This week's focus is five sideboard cards worth watching. Some are becoming maindeck worthy. Some are just so underpriced it's criminal.
Onto this week's episode:
This should be a no-brainer, as Anger of the Gods has proven to be a performer since the last Modern Pro Tour. This was the the Hand of God that came down and really put Zoo in check.
Slowly but surely it's been relegated to sideboards. Some Jund versions that want sweepers have moved back to Jund Charm in a effort to combo with Prophetic Flamespeaker, creating a third potent threat and possible card advantage engine.
Anger has room to work with and will consistently see demand in both Modern and Standard for the foreseeable future.
A mainstay as long as Birthing Pod decks are still floating around the room. The curious thing about this card is its "recently printed but not Standard legal" stigma. Copies of Grafdigger's Cage have done nothing but creep up, even slowly.
Now with the PTQ season about to swing into full action, I'm intrigued to see where this card ends up by season's end. I'm expecting this to be my prime example of items that break that "too recent" maxim. I say if it fits the power level, stash 'em. This is a colorless card that hoses multiple archtypes extremely well.
I don't believe I have to write much here. If you're not already on the Abrupt Decay train, get on. In the last week this card has already experienced a roughly 30% increase in price and has already topped its post-preorder high. Get on board quickly, while you still can.
Hands down one of the format defining cards. There are so many decks this card just outright cripples. We saw flashes of it at the last Pro Tour, but for some reason as of late Blood Moon has sunken beneath the surface again. A card that everyone has nightmares about, but never really wants to invest in for some reason.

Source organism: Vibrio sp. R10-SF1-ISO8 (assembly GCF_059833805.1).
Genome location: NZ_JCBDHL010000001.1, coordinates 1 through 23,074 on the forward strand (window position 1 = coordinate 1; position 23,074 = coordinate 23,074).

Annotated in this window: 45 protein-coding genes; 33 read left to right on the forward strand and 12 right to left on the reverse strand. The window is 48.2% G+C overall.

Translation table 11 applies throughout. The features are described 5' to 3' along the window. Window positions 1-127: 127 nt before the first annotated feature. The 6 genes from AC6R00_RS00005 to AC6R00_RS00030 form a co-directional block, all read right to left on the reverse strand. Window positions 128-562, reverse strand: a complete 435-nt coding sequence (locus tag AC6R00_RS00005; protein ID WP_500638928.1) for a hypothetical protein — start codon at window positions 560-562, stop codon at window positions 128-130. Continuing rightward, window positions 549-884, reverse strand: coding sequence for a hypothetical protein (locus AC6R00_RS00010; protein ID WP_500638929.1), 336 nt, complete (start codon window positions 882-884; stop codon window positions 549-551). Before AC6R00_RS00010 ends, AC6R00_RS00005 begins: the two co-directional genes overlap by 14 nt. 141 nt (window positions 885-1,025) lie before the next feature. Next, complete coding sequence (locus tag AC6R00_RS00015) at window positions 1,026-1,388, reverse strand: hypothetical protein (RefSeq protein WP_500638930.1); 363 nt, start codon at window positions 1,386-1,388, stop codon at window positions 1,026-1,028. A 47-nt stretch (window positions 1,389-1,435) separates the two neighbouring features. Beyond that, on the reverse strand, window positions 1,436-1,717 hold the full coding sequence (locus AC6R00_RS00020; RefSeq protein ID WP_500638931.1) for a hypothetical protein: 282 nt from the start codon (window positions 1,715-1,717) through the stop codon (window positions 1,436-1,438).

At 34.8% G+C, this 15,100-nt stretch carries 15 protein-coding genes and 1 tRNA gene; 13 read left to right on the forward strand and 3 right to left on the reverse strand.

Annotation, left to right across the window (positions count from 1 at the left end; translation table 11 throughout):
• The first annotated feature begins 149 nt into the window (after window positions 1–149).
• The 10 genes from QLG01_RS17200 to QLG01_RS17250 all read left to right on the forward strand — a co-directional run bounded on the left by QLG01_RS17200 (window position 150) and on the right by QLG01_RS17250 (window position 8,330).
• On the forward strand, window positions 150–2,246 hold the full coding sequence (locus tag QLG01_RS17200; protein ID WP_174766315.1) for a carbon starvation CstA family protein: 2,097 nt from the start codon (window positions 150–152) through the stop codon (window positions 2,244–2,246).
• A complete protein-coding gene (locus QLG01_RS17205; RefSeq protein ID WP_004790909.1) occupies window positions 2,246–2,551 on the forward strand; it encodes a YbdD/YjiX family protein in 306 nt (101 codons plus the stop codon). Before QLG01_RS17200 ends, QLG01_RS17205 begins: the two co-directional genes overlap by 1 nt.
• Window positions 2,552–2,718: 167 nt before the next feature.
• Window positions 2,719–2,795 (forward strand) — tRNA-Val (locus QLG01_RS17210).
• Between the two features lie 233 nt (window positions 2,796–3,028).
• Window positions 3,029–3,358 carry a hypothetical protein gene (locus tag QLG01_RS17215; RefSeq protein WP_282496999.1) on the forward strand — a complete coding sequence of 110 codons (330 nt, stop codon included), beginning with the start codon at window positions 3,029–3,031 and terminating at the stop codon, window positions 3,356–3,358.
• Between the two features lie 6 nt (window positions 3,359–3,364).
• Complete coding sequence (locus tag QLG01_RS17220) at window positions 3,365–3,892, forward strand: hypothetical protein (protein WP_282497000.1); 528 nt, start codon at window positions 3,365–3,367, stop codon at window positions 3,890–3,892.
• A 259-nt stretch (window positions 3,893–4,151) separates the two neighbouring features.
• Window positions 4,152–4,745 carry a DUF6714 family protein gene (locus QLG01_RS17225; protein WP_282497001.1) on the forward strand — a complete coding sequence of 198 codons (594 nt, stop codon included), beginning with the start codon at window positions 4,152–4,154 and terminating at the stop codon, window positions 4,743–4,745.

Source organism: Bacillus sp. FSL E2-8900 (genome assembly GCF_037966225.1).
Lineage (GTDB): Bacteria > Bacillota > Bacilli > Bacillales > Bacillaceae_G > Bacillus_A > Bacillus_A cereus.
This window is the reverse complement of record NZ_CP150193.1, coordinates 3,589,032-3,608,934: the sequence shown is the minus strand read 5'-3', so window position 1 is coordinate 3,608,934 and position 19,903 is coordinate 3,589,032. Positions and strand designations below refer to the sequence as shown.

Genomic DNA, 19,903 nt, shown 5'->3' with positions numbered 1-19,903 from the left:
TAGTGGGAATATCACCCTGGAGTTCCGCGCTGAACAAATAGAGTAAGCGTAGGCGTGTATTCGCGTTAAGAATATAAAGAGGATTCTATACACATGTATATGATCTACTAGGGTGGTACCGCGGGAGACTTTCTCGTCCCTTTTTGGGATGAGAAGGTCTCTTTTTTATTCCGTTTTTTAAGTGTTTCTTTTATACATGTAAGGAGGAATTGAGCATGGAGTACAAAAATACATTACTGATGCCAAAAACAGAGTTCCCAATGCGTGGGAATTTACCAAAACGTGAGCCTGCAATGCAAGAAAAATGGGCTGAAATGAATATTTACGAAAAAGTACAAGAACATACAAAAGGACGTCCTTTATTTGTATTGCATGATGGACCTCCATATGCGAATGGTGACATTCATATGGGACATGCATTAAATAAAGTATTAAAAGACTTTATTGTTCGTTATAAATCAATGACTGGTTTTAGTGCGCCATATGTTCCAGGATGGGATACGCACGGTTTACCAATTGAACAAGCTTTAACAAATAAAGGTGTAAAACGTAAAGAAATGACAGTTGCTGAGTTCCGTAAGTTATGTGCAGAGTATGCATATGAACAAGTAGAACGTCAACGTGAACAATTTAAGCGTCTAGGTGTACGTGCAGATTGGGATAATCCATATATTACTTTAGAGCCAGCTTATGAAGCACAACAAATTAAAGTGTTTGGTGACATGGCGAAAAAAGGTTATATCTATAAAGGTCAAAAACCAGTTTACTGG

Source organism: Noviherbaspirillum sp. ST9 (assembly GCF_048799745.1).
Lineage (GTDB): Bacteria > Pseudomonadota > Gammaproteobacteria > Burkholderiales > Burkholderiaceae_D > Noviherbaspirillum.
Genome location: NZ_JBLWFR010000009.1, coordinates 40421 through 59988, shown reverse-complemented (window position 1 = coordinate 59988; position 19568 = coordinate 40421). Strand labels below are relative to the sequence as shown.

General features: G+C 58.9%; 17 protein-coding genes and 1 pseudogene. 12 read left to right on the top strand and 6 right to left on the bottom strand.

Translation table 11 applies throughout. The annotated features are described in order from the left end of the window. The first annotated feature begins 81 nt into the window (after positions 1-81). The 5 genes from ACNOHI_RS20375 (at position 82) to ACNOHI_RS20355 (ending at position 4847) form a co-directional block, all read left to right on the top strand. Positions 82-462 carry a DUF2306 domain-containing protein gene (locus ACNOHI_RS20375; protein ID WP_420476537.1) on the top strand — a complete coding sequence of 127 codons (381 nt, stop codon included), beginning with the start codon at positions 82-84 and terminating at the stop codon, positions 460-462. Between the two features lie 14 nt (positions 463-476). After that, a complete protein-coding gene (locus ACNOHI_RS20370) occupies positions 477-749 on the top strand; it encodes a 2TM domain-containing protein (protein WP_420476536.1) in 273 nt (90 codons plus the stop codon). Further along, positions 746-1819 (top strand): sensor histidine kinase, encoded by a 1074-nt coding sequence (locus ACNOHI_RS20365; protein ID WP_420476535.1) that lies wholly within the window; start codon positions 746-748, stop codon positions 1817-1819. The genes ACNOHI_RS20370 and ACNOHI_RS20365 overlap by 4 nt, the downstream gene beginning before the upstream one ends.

I don't honestly understand why. Take advantage of the criminal underpricing on this hard-to-find staple, as it could hit ridiculous numbers after a buyout.
The coup de grâce of my list. Stony Silence is again another format-defining answer. It shuts down many strategies much like Blood Moon does. The issue with Stony Silence is that there just aren't enough powerful white decks to support it in large numbers.
Also, it suffers from that damnable "hasn't been long enough" philosophy. From casual play, to Commander, to Modern, to possibly Legacy and Vintage, Stony Silence has so many applications and is one of the few clear examples of this effect. It will not stay at this price forever.
In my experience though, it has singlehandedly made the white splash worth it in Ajundi, allowing it it keep up with Tron, shut out Robots, and get great splash damage on cards like Vedalken Shackles and others. Keep a very close eye on what this card does in the future. We are getting close to the out-of-print lifespan that starts to really shake up baseline pricing.
-Til Next Time